FILM REVIEW: FERDINAND Charges For Greatness But Sees Red
The children’s tale of Ferdinand finally gets the big tent, big studio adaptation with a release by 20th Century Fox this weekend, helmed by veteran animated director Carlos Saldanha (Ice Age, Rio, and Robots are some of his credits). It is an adorable story with a timely anti-violence, anti-bullying message, adapted into a well-meaning movie that boasts of talented voice cast and a catch song called “Home” by teen-throb Nick Jonas. But despite having all the ingredients for a successful and heartwarming bowl of cartoon soup, Ferdinand is persistently and fatally hobbled by an uneven script that takes the central figure all over the place, like an animal out of control.
Ferdinand the bull’s destiny is preordained from the moment you first lay eyes on him. The other kids in the playpen, so to speak, aspire to be like the grownups. The grownups, for their part, want to be the biggest and baddest bull, the one selected to face off the matador in Madrid. Ferdinand, for his part, does not believe in violence. He prefers to admire flowers. And he certainly has no business with the rest of the steer, most of whom are, well, bullies. Led by the pushy and violent Valiente (Bobby Cannavale) the drove of bulls, which also includes the wimpy Bones (Anthony Anderson), Guapo (Peyton Manning), and later, the scarily engineered Maquina, all have the same goals and aspirations, first in youth and then in older age. But Ferdinand knows different.
When Ferdinand’s father is chose and does not return, Ferdinand becomes even more convinced that there is no glory beyond them there walls. He escapes and is lucky enough to find loving refuge in a flower farm owned by Juan (Juanes) and run by his bull-loving daughter, Nina. Later, though, Ferdinand is captured when he bull-in-the-china-shops a local flower festival, and is forced to compete for selection with the Valiente-led crew.
If the convoluted plot of the outline sounds like a shell game, it is because it almost is. There are hints of Okja in the film (the cruel animal masters who want to separate the girl from her pet), as well as of Sausage Party (the unsuspecting animated characters who think salvation lies where doom resides). There are obvious allegories (Ferdinand being the destructive bull in the flower festival) followed by even more obvious ones (an admittedly funny scene that follows, where he actually goes into a china shop). Promising plot threads are abandoned (Nina and Ferdinand’s love of flowers are nowhere to be seen for two-thirds of the film). More and more animals are added into the free-for-all cast.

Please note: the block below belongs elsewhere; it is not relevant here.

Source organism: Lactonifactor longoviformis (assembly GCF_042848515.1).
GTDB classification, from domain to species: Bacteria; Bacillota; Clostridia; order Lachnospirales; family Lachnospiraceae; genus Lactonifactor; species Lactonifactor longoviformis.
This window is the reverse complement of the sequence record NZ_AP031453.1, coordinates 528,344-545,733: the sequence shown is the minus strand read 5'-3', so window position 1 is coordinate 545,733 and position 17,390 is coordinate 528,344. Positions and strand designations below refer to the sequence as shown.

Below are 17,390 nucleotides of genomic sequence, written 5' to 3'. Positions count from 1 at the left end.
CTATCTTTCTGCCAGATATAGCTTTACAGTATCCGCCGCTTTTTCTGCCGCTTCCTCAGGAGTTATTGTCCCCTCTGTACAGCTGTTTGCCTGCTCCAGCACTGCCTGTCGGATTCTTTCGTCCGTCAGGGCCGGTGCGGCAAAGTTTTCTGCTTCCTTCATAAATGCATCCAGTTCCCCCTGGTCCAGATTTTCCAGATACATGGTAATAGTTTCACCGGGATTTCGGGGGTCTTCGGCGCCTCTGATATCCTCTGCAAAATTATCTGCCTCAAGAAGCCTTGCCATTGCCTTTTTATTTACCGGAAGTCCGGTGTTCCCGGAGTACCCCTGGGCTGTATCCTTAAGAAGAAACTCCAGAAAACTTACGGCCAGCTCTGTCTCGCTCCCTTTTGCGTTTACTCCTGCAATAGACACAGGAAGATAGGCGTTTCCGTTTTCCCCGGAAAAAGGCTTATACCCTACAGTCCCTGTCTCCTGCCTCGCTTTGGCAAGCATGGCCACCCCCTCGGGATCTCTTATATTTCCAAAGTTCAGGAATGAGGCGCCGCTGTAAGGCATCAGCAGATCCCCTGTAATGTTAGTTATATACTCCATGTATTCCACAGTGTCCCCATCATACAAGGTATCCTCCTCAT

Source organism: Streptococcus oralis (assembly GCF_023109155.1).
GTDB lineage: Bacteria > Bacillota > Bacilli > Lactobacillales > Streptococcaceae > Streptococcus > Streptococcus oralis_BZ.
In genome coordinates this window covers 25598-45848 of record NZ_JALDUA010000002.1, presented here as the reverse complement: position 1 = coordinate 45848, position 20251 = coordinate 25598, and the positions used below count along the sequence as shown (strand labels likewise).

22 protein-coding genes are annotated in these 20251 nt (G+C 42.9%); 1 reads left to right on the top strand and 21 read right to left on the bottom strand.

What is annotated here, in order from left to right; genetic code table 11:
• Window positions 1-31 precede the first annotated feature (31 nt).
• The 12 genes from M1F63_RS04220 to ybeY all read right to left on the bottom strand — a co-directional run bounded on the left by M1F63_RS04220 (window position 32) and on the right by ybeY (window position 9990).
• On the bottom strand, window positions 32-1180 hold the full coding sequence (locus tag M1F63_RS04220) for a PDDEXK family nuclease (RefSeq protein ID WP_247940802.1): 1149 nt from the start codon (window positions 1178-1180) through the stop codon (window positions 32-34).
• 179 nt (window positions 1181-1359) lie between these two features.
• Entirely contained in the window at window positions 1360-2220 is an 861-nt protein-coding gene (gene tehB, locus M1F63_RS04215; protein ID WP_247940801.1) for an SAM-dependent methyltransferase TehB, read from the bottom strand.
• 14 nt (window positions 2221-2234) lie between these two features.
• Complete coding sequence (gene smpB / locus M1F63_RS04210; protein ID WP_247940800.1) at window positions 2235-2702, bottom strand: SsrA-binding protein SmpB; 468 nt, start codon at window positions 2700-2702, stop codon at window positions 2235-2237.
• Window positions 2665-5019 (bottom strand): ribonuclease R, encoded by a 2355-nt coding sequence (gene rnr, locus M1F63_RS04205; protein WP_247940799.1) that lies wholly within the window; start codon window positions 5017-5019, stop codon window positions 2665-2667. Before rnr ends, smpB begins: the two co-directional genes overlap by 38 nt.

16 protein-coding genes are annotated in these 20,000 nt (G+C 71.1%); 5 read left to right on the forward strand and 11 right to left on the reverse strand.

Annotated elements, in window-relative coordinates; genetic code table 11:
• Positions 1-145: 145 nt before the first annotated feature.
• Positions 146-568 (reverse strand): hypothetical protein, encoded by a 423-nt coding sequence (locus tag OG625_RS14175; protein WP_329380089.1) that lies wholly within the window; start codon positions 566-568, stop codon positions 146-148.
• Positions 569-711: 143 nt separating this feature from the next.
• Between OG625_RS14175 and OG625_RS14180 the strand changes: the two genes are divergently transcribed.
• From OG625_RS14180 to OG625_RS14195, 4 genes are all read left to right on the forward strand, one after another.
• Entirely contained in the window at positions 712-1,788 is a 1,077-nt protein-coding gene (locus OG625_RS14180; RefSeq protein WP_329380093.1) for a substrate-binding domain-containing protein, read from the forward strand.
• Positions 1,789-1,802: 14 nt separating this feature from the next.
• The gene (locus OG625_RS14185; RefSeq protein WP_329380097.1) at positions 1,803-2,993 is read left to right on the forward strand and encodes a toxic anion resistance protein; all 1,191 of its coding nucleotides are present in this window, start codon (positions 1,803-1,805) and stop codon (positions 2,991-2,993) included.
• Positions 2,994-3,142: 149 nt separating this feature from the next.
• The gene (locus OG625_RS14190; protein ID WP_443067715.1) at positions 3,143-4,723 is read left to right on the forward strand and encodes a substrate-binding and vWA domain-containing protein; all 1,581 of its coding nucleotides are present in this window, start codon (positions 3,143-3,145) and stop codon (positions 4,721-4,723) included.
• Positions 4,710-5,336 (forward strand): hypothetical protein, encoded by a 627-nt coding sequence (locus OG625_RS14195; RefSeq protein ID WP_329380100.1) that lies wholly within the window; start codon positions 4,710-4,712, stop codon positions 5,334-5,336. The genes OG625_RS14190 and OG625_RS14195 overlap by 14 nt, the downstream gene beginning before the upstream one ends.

Still, Ferdinand is good entertainment, specially for very young children. When Ferdinand returns to the bull ranch he encounters, in addition to his grown up mates (of whom he has become, unwittingly, the largest), a gaggle of ridiculous horses with German accents and aptly named Hans, Klaus, and Greta, as well as a trio of hedgehogs mysteriously called Una, Dos, and Cuatro. The little dance-offs or fart-offs are amusing enough and your kids will surely laugh. More importantly, the anti-bullying, anti-violence message that is inherent in the story remains, and is told well if not obsessively.
But despite its best intentions (and the positively hilarious turn by Ms. McKinnon as a wily goat that befriends Ferdinand and becomes his mentor), Ferdinand turns out frustratingly choppy. Trying to do too much with just one bite, it ends up swerving for several red capes and missing all of them. The message of wanting to fit in while following your own dreams is appreciated and sweet. The execution of the animation with the effective song is good as far as it goes. But the filmmakers simply refuse to grab the bull by the horns in a decisive move and make the movie about one single thing.
Ole, I guess.